The difficulty of the puzzles ranges from “I could have done this when I was three” to “I feel like I’ve been trying to solve this since I was three, with no success.” In general, the puzzles get harder as you move through the game, but puzzle difficulty is also going to depend on what sorts of puzzles you are personally better at. (For instance, I suck at those spatial “which of these shapes is a rotated version of this other shape” puzzles so I nearly always get them wrong multiple times.) Each puzzle is worth a certain number of points (called “picarats”) which indicates the puzzle’s difficulty, ranging from 10 to (I think) 80 picarats. You get those points if you solve the puzzle right on your first try. If you answer incorrectly, the value reduces–but only for the first three wrong answers. Certain puzzles are multiple choice, so it’s pretty easy to cheat by just guessing each answer in turn, but where’s the fun in that?
If you are stuck on a puzzle, you can quit it and come back to it later. After each “chapter” of gameplay (there are 9 chapters in all), any puzzles you didn’t solve or find will be moved to a central building in the village, where you can go try them again.
The hint system varied in quality–sometimes even the first one gave too much away, but sometimes I would unlock all three and still be no closer to figuring out the answer. On some of the puzzles, such as the sliding puzzles, the hints really can’t say much–you just sort of have to keep fiddling with them until you get it. There are fewer total hint coins in the game than there are possible hints to unlock, so you are encouraged not to spend your hints profligately, but I never had troubles with running out.
My most significant gameplay issue was one of balance. The plot and characters of this game are quirky, humorous and engaging, but there just aren’t enough of them. Especially towards the end of the game, I would find myself rushing through a puzzle to try to get to the next bit of plot advancement. Tilting the game a bit more in the adventure direction would have been an improvement- as would working on making the puzzles more relevant to the situation. Some of the characters consistently give you puzzles that are relevant to them–a bartender that gives you liquid pouring puzzles, a glutton that challenges you to break a bar of chocolate in specific ways–but others seem, well, sort of random. Integrating the puzzles into the plot would help the game’s flow. Of course, any puzzle game with a plot is going to involve some suspension of disbelief, because most people just don’t lock their doors with brainteasers, but still, it’s worth making the effort.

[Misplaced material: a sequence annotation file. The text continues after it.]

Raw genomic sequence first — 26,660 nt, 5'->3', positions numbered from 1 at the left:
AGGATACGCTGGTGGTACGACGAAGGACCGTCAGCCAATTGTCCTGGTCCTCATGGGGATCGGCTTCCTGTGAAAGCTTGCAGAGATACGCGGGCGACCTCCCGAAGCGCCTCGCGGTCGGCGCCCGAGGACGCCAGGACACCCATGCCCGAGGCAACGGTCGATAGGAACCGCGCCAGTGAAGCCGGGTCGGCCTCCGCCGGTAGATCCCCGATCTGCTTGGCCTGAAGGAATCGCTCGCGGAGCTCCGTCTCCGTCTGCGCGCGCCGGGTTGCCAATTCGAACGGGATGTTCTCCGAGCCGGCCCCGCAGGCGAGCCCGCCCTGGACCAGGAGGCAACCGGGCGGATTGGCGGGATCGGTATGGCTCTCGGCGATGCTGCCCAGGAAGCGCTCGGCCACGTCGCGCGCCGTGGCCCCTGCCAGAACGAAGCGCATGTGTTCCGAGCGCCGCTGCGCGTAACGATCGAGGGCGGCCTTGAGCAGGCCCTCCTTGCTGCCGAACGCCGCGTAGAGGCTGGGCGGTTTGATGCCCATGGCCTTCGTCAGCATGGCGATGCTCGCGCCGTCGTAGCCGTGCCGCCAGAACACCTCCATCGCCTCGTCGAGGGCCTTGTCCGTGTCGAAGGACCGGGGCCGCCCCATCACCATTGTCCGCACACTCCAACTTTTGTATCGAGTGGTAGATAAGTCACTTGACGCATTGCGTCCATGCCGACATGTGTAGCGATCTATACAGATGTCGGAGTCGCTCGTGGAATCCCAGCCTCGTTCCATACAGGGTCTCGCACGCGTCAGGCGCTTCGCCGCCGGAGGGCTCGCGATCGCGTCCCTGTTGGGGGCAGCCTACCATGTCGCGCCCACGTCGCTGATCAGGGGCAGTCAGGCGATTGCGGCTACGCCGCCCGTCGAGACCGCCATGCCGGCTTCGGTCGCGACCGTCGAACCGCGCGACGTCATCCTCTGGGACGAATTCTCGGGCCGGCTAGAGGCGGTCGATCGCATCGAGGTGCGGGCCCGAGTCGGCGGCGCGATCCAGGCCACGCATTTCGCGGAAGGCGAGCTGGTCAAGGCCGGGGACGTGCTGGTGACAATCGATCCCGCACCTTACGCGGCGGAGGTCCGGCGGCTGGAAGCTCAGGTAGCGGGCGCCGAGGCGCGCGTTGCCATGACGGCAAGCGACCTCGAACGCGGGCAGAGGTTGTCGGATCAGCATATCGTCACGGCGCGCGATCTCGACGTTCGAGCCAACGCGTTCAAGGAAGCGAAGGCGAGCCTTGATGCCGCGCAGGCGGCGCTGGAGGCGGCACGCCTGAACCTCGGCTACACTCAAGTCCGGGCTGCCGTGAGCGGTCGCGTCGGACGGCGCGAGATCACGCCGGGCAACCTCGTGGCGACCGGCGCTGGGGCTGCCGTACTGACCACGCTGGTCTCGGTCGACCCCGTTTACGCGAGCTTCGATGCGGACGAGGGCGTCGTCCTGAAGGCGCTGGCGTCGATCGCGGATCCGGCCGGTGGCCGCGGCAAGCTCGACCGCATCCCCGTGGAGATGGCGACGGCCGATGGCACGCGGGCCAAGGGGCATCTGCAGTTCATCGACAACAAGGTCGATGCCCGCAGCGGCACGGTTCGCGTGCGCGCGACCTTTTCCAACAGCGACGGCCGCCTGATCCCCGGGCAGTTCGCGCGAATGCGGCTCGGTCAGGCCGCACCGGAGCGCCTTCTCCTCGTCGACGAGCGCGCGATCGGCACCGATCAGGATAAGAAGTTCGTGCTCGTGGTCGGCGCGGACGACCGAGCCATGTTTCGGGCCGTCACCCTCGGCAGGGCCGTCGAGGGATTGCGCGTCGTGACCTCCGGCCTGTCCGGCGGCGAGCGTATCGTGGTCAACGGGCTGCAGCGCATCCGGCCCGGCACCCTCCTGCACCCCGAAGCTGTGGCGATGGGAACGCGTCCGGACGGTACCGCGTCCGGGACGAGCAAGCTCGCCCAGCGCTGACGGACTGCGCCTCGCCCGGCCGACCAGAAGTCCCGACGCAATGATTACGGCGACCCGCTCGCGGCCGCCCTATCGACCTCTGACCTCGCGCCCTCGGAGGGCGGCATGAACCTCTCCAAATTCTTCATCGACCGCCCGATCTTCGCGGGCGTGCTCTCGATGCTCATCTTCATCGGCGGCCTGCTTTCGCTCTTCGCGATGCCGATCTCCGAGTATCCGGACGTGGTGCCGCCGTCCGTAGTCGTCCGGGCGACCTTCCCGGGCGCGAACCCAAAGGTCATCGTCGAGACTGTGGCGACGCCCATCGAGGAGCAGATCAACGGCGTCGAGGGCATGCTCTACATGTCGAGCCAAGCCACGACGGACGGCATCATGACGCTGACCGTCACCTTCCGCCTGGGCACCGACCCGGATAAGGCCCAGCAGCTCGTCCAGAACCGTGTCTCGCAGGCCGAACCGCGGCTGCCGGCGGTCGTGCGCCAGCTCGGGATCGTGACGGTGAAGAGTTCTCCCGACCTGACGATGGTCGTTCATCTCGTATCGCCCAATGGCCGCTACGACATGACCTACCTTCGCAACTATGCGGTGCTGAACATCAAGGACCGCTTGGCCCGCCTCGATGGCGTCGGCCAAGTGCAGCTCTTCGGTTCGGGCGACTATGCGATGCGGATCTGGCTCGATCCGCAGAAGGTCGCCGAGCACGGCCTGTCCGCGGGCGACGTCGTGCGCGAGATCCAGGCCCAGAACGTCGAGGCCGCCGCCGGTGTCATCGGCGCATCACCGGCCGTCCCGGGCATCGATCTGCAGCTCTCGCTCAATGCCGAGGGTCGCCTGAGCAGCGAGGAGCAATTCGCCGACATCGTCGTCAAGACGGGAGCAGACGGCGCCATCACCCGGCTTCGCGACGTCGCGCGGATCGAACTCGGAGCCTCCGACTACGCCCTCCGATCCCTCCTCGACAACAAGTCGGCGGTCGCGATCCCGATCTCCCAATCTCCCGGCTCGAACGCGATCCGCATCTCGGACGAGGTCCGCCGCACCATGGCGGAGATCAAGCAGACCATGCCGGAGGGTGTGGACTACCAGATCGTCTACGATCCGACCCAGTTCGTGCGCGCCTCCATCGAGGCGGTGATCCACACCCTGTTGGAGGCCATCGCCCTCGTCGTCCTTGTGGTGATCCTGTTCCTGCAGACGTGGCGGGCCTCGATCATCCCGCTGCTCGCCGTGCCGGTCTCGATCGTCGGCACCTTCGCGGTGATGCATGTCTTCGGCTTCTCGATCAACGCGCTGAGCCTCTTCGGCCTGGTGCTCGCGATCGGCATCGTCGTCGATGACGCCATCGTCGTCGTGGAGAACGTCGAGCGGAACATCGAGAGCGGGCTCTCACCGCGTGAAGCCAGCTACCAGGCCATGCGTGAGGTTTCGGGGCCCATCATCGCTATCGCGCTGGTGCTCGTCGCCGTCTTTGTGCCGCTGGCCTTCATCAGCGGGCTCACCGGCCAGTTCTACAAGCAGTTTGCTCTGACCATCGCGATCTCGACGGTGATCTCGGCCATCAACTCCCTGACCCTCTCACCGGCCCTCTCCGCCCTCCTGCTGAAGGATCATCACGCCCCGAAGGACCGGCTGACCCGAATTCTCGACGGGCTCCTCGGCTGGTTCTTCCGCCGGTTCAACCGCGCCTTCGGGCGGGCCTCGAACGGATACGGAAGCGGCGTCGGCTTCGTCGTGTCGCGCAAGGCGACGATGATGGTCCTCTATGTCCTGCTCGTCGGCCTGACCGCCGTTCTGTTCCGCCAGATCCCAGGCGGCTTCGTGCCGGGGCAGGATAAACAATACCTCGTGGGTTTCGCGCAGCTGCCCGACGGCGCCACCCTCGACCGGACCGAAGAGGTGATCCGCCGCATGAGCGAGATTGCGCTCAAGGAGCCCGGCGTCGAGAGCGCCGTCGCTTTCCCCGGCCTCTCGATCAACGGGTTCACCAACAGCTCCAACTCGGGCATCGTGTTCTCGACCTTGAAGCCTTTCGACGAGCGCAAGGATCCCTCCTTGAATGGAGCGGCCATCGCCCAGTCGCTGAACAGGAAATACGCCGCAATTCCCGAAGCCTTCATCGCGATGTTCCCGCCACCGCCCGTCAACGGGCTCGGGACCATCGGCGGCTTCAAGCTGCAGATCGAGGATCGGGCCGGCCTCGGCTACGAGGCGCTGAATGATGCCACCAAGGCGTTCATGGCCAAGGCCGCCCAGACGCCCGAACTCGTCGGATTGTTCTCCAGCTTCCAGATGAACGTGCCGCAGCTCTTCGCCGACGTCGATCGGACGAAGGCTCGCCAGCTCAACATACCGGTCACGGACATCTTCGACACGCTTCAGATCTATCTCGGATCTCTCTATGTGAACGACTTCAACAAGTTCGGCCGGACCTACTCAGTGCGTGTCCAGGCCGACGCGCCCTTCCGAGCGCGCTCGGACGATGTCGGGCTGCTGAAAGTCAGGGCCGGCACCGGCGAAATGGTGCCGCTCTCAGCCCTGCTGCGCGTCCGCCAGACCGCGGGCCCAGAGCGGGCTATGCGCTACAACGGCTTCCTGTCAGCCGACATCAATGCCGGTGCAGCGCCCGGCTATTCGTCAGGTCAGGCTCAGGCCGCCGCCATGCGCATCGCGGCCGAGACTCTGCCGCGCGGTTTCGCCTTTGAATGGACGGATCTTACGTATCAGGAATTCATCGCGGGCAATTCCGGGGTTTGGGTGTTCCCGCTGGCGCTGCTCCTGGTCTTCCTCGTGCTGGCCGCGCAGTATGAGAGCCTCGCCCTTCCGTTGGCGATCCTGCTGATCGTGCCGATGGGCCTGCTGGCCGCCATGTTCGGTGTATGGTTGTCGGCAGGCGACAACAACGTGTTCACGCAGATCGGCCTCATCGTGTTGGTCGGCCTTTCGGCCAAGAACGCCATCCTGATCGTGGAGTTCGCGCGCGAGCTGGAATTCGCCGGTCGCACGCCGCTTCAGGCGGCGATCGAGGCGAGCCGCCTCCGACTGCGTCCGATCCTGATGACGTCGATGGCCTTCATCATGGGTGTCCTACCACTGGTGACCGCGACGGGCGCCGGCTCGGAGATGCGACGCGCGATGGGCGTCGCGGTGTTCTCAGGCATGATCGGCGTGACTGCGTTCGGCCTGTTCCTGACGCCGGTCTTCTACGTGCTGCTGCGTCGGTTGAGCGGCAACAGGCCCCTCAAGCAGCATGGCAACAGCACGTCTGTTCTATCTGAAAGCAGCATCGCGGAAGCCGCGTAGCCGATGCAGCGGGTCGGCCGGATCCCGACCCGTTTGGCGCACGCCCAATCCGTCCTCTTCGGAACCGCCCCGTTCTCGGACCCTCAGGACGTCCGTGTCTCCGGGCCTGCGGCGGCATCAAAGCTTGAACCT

Fun and Value
How much you’ll enjoy this game really depends on whether you enjoy solving puzzles and playing point and click adventures. If you like the adventures but not the puzzles, you will probably find the game frustrating; if you like puzzles but not the adventures, you will probably still enjoy it but skim through the plotty bits without paying much attention. If you like neither, you will hate the game; if you like both, you will probably love it. I found the plot engaging, the graphics charming, and the puzzles fairly challenging without making me want to fling my DS across the room… well, only once or twice.
Replay value on this title is problematic, and mostly depends on how good of a memory you have for the puzzle solutions. After you have solved a puzzle once, you have access to it in your puzzle library and can replay it at any time–but of course, you already know the answer. Some puzzles have room for multiple tries–trying to solve in the minimum number of moves, for instance–but the multiple-choice ones are pretty one-shot.
However, there are a number of unlockable “challenge” puzzles available, as well as a bonus area that you can’t unlock without a password from the game’s sequel (already out in Japan and planned for US release at a not-yet-specified time). Additionally, you can use the DS’ wireless capability to download additional puzzles for free–there’s been a new one every week since the game was released. There is no official word on how long this will continue, but it’s a significant bonus to the longevity of the title.
How to Buy + Should you Bother
Professor Layton and the Curious Village is available wherever Nintendo DS games are sold. If you would rather chew your own arm off than work through a book of brainteasers, it’s not for you. Otherwise, well, if after reading this you think you’d probably like it, odds are you will. It’s a nice change of pace, particularly for puzzle fans who feel like they’ll jump off a bridge if they have to play one more game of Sudoku.